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Committee for Justice
END OF SESSION/LEGACY REPORT
April 2010 to March 2011
Remit, powers and membership
The Committee for Justice is a Statutory Departmental Committee established in accordance with paragraphs 8 and 9 of the Belfast Agreement, section 29 of the Northern Ireland Act 1998, and under Standing Order 48.
Statutory Committees have been established to advise and assist the appropriate Minister on the formation of policy in relation to matters within his/her responsibilities. Specifically, the Committee has power to:
The Committee has 11 members including a Chairperson and Deputy Chairperson and a quorum of 5. The membership of the Committee since 13 April 2010 has been as follows:
Lord Morrow (Chairman)
1. With effect from 24 May 2010 Mr Conall McDevitt replaced Mrs Dolores Kelly.
Following the devolution of policing and justice functions and the appointment of Mr David Ford MLA as Minister of Justice, the Committee for Justice was established on 12 April 2010.
The Committee is a statutory committee with a scrutiny, policy development and consultation role with respect to the Department of Justice. It also plays a key role in the consideration and development of justice related legislation.
Since the establishment of the Committee it has held 42 meetings in Parliament Buildings. One of these meetings was held in closed session to discuss the murder of Mr Bobby Moffett and the on-going security situation with the Minister of Justice and his officials. The Committee also went into closed session for short periods of time during 2 other meetings to consider legal advice and to briefly discuss a departmental policy proposal in relation to legal aid funding.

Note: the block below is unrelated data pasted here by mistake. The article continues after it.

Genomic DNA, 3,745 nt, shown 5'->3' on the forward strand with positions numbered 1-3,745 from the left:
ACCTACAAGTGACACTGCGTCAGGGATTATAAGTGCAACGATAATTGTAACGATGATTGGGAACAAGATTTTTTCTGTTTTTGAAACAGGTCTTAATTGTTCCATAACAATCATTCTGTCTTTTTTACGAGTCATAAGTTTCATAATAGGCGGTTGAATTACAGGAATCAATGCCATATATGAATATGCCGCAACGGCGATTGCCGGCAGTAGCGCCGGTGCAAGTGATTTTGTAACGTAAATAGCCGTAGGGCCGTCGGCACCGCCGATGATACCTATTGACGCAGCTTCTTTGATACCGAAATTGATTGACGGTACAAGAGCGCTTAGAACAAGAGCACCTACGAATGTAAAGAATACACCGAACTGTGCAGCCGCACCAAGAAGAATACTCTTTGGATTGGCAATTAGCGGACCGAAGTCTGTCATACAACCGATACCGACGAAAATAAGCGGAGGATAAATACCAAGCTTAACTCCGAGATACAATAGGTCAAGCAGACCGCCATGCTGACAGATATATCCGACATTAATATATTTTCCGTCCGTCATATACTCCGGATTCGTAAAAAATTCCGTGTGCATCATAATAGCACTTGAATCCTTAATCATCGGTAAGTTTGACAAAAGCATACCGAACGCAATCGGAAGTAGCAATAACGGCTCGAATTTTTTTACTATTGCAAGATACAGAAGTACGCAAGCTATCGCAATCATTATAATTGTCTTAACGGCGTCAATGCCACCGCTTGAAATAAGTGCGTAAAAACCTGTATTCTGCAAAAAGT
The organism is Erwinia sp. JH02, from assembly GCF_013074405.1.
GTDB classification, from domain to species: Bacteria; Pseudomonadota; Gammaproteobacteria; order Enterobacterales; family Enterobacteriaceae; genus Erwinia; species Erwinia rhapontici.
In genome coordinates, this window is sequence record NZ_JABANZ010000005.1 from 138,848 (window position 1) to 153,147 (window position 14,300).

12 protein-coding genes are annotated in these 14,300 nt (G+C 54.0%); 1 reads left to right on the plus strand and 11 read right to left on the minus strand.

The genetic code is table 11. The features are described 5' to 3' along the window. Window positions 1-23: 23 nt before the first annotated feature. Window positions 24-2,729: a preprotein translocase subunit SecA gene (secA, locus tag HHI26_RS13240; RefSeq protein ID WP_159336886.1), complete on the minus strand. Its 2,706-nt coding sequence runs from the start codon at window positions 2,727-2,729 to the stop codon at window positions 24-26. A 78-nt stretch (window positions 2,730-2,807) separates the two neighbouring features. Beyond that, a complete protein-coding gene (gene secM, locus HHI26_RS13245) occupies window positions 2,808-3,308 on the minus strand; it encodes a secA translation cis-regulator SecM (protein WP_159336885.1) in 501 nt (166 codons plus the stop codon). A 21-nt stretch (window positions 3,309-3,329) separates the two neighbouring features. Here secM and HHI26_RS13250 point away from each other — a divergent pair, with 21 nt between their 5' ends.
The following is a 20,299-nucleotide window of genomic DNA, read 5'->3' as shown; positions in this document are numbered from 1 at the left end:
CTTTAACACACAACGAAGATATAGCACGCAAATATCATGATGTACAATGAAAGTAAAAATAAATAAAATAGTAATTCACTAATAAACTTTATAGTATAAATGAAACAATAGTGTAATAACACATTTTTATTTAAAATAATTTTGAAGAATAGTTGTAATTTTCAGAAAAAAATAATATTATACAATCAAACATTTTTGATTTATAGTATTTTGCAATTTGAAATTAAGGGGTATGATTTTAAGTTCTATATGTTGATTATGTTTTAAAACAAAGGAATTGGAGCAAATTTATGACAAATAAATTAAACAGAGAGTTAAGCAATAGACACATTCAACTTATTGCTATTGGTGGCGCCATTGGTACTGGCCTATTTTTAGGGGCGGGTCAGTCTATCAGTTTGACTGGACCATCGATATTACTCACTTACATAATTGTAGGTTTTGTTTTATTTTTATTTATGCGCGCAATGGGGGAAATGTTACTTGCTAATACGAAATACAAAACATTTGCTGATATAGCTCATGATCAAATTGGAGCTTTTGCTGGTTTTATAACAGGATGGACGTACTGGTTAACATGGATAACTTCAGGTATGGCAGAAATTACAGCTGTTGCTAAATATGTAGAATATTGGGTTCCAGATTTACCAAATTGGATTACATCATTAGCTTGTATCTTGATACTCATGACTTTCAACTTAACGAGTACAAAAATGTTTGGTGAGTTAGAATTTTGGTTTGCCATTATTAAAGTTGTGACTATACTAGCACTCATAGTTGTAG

The Committee held two joint concurrent meetings with the Committee for Health, Social Services and Public Safety to take evidence from the Minister of Justice and the Minister of Health, Social Services and Public Safety on issues of a cross-cutting nature arising from the McDermott case.
During the period of this report the Committee undertook visits to H M Prison Maghaberry, Hydebank Wood Young Offenders Centre and Prison, Probation Board Headquarters and the Historical Enquiries Team Headquarters. The visits provided Committee Members with the opportunity to meet managers and staff from the organisations and also prisoners during the visits to Maghaberry and the YOC and to discuss a wide range of issues relating to the justice system.
The Committee for Justice visit to the Historical Enquiries Team Headquarters.
Key Activities, Outputs and Achievements